CANA — The Cana Volunteer Fire Department’s 50th Anniversary is best described by members as a celebration of where the group has been and where it’s going. It’s also a way for the community to see what its donations have helped make possible.
The event is slated for Nov. 7 from 1-5 p.m. at Station 1 on 391 Fire House Road. The public is welcome with participants invited to try on fire gear (including air packs), witness fire equipment demonstrations, and enjoy light refreshments. A bounce house, shaped like a fire engine, and other activities for children will be offered.
Longtime member Don Marsh and Porter Ayers, who was one of the founding members of the group, said talk about establishing a department began around 1964 with the department officially organized a year later. Marsh and Ayers explained the effect of geography of the area on response time from Hillsville greatly influenced the decision for a local department.
Ayers said the department’s first fire truck came from the Hillsville fire company. Longstanding traditions among Cana firefighters, like community service being passed on between generations, was tied to strong community support from the beginning. It continues today.
Marsh is the son of the late M.C. Marsh, who served as the first fire chief of the department and logged 25 years in the CVFD. Initially, the department received 12 sets of turnout gear with its first truck. Firemen got to use the gear on a first-come, first-served basis as they answered calls.
Marsh said the first alarms for the company consisted of 10 telephones rigged to ring at the same time. Firemen’s wives often manned the phones after the initial alarm, getting the word out to the other members not on call in the station house. Wanda Ayers said wives and volunteers later became the company’s auxiliary and have always served as backup for the volunteers, serving sandwiches and whatever else was required.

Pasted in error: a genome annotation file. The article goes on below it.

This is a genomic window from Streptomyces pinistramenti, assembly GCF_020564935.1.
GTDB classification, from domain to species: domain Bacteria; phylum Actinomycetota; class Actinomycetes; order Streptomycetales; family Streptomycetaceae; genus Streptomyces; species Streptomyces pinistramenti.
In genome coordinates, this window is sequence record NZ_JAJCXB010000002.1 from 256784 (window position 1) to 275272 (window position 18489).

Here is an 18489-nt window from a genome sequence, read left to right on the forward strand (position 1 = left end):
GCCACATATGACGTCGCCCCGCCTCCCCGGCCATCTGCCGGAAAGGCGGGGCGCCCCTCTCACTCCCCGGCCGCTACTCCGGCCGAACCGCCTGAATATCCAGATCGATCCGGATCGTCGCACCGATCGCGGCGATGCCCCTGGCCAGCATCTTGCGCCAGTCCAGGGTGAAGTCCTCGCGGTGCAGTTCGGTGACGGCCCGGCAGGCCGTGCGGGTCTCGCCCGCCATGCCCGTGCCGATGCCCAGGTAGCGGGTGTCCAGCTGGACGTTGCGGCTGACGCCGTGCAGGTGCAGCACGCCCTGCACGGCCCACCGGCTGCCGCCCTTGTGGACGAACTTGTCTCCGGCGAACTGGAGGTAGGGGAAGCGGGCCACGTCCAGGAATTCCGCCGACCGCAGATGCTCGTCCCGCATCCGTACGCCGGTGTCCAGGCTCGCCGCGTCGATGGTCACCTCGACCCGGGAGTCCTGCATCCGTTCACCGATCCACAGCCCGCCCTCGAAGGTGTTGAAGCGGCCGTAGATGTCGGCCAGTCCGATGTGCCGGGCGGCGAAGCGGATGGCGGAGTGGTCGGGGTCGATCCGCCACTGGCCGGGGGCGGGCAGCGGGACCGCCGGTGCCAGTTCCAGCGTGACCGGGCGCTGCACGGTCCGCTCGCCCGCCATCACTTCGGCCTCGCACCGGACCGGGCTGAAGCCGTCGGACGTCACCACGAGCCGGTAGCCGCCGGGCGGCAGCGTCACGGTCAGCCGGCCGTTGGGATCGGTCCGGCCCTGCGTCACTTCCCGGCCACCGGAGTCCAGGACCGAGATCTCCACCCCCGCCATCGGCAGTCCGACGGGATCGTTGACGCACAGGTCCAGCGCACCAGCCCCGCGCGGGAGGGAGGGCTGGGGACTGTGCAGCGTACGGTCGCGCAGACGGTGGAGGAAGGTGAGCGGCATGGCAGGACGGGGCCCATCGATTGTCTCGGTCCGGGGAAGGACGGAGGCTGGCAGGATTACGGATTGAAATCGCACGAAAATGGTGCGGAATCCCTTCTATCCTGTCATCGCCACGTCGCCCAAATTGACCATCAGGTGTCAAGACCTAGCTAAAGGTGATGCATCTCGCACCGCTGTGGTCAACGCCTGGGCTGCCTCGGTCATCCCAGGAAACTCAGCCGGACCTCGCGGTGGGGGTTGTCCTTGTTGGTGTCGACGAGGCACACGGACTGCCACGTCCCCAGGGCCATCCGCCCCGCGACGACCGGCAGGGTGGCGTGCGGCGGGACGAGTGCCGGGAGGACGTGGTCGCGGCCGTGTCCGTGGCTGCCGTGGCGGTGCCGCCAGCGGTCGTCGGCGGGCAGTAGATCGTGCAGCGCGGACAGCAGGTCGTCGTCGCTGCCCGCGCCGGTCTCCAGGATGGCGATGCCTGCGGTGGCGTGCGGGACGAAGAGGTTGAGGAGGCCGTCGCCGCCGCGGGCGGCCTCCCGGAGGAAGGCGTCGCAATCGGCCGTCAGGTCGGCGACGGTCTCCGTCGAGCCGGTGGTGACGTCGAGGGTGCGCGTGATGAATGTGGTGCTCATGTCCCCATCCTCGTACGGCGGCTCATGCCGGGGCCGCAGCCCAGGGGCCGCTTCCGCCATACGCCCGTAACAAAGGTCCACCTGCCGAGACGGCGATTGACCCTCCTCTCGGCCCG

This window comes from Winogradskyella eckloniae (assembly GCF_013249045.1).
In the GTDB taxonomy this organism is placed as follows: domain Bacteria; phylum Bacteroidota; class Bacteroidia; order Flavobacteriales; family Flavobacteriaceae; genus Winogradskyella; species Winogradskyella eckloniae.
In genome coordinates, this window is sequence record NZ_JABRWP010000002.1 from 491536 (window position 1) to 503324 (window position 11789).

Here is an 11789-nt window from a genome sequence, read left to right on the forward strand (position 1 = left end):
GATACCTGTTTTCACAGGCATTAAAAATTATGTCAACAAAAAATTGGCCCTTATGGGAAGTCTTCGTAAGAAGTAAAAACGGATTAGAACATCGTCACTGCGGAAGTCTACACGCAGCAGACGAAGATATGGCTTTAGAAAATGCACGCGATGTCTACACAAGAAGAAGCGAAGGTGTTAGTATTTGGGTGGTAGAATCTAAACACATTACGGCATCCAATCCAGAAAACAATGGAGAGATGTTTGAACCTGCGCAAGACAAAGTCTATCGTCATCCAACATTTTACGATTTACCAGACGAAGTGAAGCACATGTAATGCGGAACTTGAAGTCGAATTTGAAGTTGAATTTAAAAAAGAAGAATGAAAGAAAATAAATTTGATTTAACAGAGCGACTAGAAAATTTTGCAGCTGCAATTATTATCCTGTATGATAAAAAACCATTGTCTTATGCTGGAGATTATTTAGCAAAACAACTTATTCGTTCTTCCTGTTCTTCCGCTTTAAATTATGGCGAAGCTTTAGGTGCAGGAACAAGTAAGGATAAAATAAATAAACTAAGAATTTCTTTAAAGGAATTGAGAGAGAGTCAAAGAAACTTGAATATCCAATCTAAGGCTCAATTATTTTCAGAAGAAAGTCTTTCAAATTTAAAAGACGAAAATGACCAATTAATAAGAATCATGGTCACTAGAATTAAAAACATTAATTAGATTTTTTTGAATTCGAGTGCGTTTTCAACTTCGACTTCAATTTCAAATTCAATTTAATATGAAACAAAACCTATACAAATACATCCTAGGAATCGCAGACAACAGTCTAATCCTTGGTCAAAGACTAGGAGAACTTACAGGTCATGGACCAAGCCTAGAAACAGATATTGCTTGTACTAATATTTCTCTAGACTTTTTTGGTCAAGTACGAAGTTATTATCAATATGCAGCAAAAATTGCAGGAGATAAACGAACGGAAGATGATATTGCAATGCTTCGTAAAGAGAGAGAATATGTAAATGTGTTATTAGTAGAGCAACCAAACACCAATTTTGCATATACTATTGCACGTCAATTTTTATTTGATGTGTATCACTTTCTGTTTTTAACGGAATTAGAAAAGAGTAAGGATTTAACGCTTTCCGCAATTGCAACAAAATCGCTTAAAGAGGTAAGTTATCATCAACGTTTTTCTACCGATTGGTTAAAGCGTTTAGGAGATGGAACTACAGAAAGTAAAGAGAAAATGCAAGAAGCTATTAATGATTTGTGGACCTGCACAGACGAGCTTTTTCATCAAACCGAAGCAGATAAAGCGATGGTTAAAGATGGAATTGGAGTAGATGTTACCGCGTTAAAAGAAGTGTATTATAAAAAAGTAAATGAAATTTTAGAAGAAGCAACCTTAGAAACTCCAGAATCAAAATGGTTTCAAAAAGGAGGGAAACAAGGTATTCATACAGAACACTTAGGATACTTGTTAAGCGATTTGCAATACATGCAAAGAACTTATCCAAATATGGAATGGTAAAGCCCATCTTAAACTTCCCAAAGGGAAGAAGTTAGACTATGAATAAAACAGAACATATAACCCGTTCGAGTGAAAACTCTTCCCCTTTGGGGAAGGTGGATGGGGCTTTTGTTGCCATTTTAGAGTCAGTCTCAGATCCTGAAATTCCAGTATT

A group which included Fire Chief Richard Sowers and Assistant Chief Sam Simmons, Wanda Ayers and Barry Ayers recalled how financial support from Carroll County has always been supplemented by a variety of fundraisers including turkey shoots, rummage sales, Rook tournaments, pancake suppers and door-to-door campaigns. Everyone agreed support from the community has always been strong.
“We had a womanless beauty pageant once. Some of them wanted to take me to Odell’s afterwards to pick up girls but I wouldn’t go,” said Don Marsh. “It was a lot of fun and it was hard to find size 12 heels, let me tell you.”
Sowers and Simmons agreed while the dedication to local families has remained constant, recent lifestyle changes and the increasing amount of time required to train volunteers continues to take a toll on upcoming generations of smoke eaters. Marsh and Porter Ayers explained the forerunners of the Cana Rescue Squad, which later split off from the department, were supplied by Moody’s Funeral Home. The department boasted a roster of 50 men and 18 trucks.
According to Sowers, the department now has four substations (in Cana, on Exit 1, Mount Bethel and at Cascade) with 33 members. The substation at Exit 1 was constructed entirely with donations. Marsh said the community has also been there when the department needed help, often contributing free labor and materials.
“We want to keep on getting better and upgrading as we go,” said fireman Charles Busick.
Brayden Ayers said he is looking to become a third generation of his family in the department when he turns 13 and can become a junior fireman. Marsh said he became a fireman when he was 17, inspired by his father. Sowers said the department is always interested in new volunteers.
Teens age 13-years through 18-years may serve as junior fireman. Persons may obtain more information on the celebration and the department at [email protected]
David Broyles may be reached at 276-779-4013 or on [email protected]